Hallman is Makdessi's big test

NEIL SPRINGER, Special to QMI Agency

, Last Updated: 4:13 PM ET

If John Makdessi fears one thing when he steps into the octagon, itís losing.

But itís the thought of defeat that pushes him every day in the gym.

ďMentally, you prepare yourself what to expect so you can envision more or less how itís going to turn out,Ē Makdessi told QMI Agency. ďIn my head, I go through so many scenarios. Thatís the most stressful thing ó I fear (losing) so much. I worry so much. Thatís what makes me train so much and train harder and harder so Iím ready for anything.

ďItís something I canít even think about. I canít let it enter my head. For me itís unacceptable. I know thatís extreme ó anything is possible ó but for me, I canít even look at it like that. I canít waste any energy focusing on that. My goal is to be victorious.Ē

Luckily for the Laval, Que., lightweight, his fear hasnít become a reality. Makdessi, who trains with welterweight champ Georges St. Pierre at Tristar Gym in Montreal, owns a perfect 9-0 record with victories over Pat Audinwood and Kyle Watson since joining the UFC last December. He looks to push his winning streak to double digits when he meets veteran Dennis Hallman at UFC 140 in Toronto on Dec. 10.

With over 60 professional MMA fights under his belt, including two submission victories over UFC Hall of Fame inductee Matt Hughes, Hallman is easily the most experienced fighter Makdessi has ever faced.

But itís no secret Hallman will look to take the fight to the ground as soon as possible.

ďHeís dropping to 155; heís coming to my weight,Ē Makdessi said. ďMy goal is to hit and move. Iím going to make sure he wonít be able to see me. Heís a very one-dimensional fighter, he just comes straight forward at you. My goal is to hit him from angles and make sure he canít touch me.

ďIn my gym, Tristar, the majority of fighters are grapplers. Iíve been preparing myself and I also train on the ground. Itís not like I donít like to go on the ground, stand-up is just my forte. Iíve been doing it all my life, but I do wrestle and grapple. There are no issues there. Even strikers have tried to take me to the ground. Iím used to that.Ē

Despite seven of his victories coming by way of KO or TKO, Makdessi admits heís relatively new to the types of boxing and Muay Thai techniques that are often employed in MMA.

At the age of six he began training in taekwondo, then took up karate over a decade later. Heís only been fighting in mixed martial arts for three years now.

Since so many fighters come from wrestling, jiu jitsu or Muay Thai backgrounds, Makdessi has been forced to undergo a crash course in MMA. But by incorporating his own striking background with the more common disciplines seen in the sport, heís proven to be one of the most unique stand-up fighters on the UFC roster.

ďI find that in MMA, the best style is having no style,Ē Makdessi said. ďThatís something that Iím learning. Iíve only been doing MMA for a few years. Iím so new to the game Ė coming from a kickboxing background.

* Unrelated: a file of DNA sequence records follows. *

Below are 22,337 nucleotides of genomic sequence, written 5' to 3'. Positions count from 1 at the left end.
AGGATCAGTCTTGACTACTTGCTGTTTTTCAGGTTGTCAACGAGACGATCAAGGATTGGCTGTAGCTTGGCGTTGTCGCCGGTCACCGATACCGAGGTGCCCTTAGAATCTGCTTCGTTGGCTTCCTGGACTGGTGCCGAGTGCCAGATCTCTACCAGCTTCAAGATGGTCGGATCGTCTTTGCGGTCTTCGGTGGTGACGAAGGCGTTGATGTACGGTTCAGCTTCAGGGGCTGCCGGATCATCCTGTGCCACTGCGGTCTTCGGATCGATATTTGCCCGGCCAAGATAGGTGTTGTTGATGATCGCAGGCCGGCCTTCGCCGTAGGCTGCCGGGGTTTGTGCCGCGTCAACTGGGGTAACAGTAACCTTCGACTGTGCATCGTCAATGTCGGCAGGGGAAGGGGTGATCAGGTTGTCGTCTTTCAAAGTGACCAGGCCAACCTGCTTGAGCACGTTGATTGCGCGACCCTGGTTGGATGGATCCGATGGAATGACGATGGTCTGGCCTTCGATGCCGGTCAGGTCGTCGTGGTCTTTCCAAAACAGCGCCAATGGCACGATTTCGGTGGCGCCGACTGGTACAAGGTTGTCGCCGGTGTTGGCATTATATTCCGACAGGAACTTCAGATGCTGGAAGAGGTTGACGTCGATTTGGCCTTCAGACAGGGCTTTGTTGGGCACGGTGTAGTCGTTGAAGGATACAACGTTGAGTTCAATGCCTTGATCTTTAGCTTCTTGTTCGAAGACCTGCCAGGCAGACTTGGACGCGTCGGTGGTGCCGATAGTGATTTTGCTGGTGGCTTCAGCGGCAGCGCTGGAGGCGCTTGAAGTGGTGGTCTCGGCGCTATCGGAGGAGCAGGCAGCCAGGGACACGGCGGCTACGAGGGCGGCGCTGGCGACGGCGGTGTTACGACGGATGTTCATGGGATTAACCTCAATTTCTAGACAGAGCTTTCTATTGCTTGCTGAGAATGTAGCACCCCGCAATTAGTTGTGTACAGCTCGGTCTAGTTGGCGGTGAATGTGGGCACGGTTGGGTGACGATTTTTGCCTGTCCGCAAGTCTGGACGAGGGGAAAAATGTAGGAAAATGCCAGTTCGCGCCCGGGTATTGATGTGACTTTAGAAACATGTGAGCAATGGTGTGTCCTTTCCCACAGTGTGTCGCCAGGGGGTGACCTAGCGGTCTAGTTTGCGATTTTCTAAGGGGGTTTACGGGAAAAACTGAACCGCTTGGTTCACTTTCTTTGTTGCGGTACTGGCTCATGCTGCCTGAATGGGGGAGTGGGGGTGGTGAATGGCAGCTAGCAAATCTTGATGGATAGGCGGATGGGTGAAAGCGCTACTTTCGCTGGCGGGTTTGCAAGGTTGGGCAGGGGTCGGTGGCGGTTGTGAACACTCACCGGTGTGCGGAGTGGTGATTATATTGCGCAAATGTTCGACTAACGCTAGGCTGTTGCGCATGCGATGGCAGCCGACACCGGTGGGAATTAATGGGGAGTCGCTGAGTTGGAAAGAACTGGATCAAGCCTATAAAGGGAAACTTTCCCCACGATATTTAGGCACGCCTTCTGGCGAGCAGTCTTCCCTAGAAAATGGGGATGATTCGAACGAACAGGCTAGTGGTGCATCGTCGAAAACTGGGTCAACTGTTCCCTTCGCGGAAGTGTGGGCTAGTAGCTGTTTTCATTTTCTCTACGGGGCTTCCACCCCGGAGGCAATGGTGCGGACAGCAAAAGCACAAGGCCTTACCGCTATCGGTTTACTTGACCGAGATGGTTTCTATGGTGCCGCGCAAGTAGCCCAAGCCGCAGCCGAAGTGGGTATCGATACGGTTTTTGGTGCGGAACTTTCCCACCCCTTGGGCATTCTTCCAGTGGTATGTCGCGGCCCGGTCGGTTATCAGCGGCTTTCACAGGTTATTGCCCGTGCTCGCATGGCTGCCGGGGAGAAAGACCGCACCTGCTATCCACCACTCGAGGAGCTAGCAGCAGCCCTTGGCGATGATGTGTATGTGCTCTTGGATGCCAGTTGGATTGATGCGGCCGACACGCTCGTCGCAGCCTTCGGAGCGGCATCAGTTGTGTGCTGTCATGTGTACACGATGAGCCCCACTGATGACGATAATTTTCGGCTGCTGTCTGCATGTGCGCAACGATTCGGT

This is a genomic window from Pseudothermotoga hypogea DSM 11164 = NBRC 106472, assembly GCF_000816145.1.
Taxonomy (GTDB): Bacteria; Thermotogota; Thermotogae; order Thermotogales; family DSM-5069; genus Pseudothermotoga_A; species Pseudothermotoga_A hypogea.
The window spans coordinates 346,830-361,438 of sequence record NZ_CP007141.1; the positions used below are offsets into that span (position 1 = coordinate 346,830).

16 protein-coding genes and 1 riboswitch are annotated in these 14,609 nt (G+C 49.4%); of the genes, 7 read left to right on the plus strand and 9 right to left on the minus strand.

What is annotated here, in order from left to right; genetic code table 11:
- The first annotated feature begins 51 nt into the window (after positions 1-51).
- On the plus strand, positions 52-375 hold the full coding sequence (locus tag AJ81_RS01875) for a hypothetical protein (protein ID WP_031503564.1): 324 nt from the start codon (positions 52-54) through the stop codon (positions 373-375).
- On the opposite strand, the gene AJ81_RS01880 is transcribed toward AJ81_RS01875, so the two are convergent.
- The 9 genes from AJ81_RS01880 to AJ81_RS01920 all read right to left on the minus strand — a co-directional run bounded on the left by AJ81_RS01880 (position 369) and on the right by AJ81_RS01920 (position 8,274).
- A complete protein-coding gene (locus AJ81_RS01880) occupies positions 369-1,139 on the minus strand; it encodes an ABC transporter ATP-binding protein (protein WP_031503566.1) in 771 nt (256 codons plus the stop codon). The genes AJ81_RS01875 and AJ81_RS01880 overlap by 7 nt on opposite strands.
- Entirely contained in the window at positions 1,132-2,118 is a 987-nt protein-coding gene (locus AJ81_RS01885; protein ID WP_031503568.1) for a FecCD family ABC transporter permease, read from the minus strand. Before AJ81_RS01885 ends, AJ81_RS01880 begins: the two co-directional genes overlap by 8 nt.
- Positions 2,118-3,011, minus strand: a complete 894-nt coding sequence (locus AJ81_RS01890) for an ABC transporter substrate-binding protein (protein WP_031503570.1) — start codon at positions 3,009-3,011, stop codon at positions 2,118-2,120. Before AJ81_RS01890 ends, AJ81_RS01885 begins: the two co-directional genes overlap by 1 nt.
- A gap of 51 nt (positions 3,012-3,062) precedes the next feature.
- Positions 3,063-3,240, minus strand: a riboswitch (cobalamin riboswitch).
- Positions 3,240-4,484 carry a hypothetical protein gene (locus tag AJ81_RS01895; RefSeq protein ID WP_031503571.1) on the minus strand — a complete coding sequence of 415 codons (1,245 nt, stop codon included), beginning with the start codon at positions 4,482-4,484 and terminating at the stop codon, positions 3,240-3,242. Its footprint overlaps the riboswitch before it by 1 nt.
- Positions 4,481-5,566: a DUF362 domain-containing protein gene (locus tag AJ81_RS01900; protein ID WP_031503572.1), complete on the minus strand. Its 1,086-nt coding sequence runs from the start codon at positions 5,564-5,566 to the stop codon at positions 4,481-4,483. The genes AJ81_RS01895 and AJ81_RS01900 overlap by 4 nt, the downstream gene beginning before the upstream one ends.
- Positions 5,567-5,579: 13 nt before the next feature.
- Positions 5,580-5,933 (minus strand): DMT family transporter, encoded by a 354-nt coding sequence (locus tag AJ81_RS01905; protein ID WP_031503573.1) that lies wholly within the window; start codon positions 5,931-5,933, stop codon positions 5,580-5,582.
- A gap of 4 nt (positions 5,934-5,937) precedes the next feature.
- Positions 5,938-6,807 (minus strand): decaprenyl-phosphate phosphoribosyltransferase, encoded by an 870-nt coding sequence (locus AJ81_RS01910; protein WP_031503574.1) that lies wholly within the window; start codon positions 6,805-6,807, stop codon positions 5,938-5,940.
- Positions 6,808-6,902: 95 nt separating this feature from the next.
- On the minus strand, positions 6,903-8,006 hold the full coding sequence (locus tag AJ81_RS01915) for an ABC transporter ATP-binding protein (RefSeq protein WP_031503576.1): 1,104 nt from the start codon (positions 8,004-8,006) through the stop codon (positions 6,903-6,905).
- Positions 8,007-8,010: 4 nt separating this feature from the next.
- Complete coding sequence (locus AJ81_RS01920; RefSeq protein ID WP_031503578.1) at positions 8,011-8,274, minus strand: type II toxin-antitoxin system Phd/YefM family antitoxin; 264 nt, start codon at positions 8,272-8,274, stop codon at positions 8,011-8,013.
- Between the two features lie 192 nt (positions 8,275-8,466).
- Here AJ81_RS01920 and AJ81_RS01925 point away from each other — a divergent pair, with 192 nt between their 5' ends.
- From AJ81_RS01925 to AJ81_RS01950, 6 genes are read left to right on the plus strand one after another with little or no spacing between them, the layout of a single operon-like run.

ďMy stand-up is still my stand-up, but itís new to me in the sense of boxing and Muay Thai. Iíve been doing them for three years now. My grappling, Iíve been doing it for three or four years and my wrestling for two years. Iím still learning. Having no style is the best style. There are so many techniques to achieve as a fighter. Thatís the hardest thing.Ē

Perhaps the best example of Makdessiís ability to utilize a new technique is the stunning, spinning backfist knockout of Watson at UFC 129 at the Rogers Centre in April.

Makdessi drilled the move in training for months, but never attempted it in a fight. Then, in the third round, he sensed it was the right time to throw it.

The shot knocked Watson unconscious and it took several minutes for him to get back to his feet.

ďFighting is fighting and you donít have time to think,Ē Makdessi said. ďYou have to have a fast reaction because everything comes on instinct. Thatís why thereís high repetition in training. You do something over and over again a thousand times so it can become second nature to you.

ďI was training the spinning backfist before I even fought Pat Audinwood. So it took me that many months to develop it and for it to actually work in one of my fights. There are things I train all my life and you never see them in a fight. There are so many tools. If they come out, they come out; if they donít, they donít. You canít really plan it. Everything comes out on instinct.

ďPeople who tell you theyíre going to come out and do this and that ó for me, itís all BS. In the moment of action and everything is kicking in, you donít have time to think.Ē

FOR THE RECORD

(Dennis Hallman is easily the most experienced fighter John Makdessi has ever faced. The two meet at UFC 140 in Toronto Dec. 10. Hereís a look at some of Hallmanís more notable victories.)

* Submitted Matt Hughes via guillotine choke (Extreme Challenge 21)

* Submitted Matt Hughes via armbar (UFC 29)

* Unanimous decision over Ben Saunders (UFC 117)

* TKO victory over Karo Parisyan (UFC 123)


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